Much of the most innovative thinking now focuses on improving the passenger experience, instead of the more difficult challenge of moving buses faster along crowded streets. But city planners, armed with affordable global-positioning and computer technology, hope that meeting these seemingly modest goals can make bus trips a far more pleasurable, even productive, experience.
With fuel costs high and public concern for the environment rising, some public transportation officials sense an opportunity to challenge the car’s preeminence.
“The more communication that happens between citizens, the stronger the urban garden,” said Federico Casalegno, an MIT sociologist who led the team that developed the futuristic bus stop prototype.
At the heart of much of the new thinking is a concept that some urban planners call “smart mobility” — integrating the flow of people with the flow of information. Whereas transit companies have traditionally seen their passengers as ciphers who want nothing more than to be physically moved from one place to another, the future of transit reform lies in seeing these passengers as active participants in a constantly evolving information cluster. The transportation system should share as much information with passengers as possible — how buses are flowing, when the next one is expected. It should give passengers access to information about the outside world — from international news, to e-mail, to data about the passing neighborhoods. And passengers, in turn, should be empowered to share information with the system and, if they want, with fellow riders.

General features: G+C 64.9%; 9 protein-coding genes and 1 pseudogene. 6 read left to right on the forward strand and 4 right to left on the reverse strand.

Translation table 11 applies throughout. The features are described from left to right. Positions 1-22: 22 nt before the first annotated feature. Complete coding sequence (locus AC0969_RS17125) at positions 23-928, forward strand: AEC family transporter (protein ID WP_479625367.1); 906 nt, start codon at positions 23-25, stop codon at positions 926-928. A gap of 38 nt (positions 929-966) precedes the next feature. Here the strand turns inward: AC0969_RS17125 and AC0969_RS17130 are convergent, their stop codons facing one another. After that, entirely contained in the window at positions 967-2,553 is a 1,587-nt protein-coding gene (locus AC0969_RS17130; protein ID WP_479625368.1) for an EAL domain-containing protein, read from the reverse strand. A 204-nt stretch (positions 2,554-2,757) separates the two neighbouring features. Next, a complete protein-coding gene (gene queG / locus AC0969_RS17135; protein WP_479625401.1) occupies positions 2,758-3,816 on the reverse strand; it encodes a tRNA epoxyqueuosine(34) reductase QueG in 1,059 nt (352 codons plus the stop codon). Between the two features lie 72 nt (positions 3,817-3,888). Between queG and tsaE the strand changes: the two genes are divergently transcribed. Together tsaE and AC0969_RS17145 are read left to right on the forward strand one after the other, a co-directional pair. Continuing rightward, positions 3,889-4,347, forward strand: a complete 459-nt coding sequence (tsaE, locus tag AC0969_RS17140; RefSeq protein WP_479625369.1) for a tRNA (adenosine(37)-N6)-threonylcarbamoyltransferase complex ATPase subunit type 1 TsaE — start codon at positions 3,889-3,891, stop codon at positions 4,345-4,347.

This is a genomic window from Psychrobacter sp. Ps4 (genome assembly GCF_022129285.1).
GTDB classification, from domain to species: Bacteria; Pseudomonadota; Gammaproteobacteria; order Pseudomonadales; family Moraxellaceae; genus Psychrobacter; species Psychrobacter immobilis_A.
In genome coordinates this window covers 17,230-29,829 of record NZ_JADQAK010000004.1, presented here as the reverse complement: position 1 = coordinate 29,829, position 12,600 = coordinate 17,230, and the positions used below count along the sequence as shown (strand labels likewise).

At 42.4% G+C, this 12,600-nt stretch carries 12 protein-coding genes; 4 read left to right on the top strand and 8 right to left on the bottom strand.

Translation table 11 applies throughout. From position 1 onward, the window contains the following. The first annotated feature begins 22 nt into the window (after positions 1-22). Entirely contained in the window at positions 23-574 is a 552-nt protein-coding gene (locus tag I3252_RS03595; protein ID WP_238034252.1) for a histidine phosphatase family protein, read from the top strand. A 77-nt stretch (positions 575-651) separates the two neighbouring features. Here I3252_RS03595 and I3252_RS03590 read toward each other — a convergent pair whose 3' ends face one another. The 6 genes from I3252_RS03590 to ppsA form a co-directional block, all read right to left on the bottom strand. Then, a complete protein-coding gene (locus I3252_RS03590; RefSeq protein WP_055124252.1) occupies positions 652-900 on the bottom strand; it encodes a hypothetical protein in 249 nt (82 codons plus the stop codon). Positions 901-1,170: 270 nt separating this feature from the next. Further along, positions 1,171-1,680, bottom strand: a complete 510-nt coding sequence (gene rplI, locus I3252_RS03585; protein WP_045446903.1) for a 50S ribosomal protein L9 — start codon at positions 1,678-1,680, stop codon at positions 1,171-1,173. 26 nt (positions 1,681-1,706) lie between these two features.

“The general concept is to increase connections between people, places, and transportation systems,” said Casalegno, who is the director of the Mobile Experience Laboratory at MIT. “It shouldn’t just be about getting from Point A to Point B.”
“From Boston to Brazil, city planners and transportation gurus are reimagining the possibilities of the humble motorbus, using high-tech ‘smart mobility’ to challenge the preeminence of the car — and revive the urban commons,” writes the Boston Globe.